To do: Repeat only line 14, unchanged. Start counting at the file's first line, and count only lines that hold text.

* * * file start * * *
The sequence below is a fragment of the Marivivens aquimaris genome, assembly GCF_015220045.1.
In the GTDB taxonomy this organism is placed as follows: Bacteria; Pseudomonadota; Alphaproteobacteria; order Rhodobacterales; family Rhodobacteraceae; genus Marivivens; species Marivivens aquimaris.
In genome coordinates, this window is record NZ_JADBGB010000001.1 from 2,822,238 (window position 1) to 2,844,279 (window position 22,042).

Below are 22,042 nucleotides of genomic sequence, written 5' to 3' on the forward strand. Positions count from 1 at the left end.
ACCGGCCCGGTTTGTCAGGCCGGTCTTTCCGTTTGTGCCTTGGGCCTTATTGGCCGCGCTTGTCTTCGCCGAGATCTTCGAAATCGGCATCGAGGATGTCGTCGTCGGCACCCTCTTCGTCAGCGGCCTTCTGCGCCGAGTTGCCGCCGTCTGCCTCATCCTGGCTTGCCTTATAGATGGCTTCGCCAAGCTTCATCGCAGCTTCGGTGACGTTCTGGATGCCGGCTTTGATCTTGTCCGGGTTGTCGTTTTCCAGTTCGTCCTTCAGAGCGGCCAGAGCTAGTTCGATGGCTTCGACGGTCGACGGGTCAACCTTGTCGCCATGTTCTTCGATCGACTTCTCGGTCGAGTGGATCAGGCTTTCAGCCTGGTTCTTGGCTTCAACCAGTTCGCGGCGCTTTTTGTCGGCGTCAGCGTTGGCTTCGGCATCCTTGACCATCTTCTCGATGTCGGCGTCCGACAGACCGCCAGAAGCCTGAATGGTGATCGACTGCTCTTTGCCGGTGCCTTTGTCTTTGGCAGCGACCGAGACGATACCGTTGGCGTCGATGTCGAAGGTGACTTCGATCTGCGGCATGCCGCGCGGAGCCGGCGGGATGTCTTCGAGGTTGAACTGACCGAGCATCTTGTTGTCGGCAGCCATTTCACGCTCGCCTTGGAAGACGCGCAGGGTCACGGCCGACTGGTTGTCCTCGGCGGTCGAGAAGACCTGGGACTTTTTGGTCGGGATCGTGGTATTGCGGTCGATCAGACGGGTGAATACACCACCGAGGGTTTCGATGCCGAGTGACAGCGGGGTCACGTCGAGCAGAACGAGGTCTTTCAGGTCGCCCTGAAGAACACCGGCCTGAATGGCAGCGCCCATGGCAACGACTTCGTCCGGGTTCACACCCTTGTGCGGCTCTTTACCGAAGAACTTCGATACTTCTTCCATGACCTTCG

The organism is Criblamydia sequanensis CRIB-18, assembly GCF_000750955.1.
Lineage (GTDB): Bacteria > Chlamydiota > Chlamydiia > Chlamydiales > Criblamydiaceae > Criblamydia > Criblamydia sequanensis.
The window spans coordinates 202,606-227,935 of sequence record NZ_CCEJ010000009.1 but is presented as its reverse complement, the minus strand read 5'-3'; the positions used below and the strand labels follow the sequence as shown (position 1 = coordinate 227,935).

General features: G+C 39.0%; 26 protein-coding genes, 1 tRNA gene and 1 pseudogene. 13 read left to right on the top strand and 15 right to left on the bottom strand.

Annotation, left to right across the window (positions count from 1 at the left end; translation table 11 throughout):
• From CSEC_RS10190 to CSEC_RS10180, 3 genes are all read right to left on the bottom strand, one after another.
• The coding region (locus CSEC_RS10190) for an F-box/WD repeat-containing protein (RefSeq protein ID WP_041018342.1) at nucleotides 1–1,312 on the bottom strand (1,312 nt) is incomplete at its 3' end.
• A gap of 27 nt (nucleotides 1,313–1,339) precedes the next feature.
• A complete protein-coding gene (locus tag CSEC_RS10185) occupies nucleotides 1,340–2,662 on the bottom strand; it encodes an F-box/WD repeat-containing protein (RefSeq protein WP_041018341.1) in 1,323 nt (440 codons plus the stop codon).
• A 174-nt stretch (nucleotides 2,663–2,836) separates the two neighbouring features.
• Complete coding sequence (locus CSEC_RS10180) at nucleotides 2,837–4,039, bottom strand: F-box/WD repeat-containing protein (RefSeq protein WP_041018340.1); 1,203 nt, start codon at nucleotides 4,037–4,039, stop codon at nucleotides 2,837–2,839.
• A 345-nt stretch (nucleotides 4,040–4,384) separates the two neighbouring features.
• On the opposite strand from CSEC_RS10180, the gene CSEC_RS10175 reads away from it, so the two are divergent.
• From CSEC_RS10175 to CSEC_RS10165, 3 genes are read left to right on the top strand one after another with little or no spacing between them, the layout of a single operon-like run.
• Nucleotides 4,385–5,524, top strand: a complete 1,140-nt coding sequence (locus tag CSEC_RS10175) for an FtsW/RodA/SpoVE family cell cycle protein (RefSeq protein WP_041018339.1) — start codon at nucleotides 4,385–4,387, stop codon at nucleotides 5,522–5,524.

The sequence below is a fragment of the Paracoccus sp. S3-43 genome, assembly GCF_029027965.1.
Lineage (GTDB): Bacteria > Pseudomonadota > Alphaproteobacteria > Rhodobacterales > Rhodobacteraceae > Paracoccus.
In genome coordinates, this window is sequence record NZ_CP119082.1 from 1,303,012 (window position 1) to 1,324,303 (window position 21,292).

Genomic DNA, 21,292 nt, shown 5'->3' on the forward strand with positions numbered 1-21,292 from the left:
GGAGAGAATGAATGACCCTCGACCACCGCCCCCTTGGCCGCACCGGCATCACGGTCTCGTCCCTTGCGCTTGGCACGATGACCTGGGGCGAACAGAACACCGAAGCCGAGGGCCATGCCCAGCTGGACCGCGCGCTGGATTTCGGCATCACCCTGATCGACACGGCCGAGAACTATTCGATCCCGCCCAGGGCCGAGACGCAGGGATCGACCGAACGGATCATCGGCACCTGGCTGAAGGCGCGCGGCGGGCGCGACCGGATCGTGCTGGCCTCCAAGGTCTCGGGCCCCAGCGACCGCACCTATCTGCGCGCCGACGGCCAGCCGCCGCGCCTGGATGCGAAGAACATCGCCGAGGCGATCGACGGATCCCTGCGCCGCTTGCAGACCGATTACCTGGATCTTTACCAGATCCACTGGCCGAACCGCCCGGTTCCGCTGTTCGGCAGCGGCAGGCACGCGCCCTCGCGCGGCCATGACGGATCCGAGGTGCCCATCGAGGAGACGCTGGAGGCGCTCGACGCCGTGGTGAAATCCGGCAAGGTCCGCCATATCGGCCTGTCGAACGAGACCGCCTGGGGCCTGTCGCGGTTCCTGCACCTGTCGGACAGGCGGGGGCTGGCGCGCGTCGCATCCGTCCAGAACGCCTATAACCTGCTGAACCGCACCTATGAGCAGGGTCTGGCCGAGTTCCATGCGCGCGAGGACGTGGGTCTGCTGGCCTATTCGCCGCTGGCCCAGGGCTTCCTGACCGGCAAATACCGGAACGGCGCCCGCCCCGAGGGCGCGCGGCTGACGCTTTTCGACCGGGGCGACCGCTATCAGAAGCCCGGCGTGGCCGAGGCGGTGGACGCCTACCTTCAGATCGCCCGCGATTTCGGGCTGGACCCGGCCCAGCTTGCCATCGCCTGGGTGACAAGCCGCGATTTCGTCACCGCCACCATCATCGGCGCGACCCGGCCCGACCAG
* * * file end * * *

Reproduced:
• A complete protein-coding gene (locus tag CSEC_RS10185) occupies nucleotides 1,340–2,662 on the bottom strand; it encodes an F-box/WD repeat-containing protein (RefSeq protein WP_041018341.1) in 1,323 nt (440 codons plus the stop codon).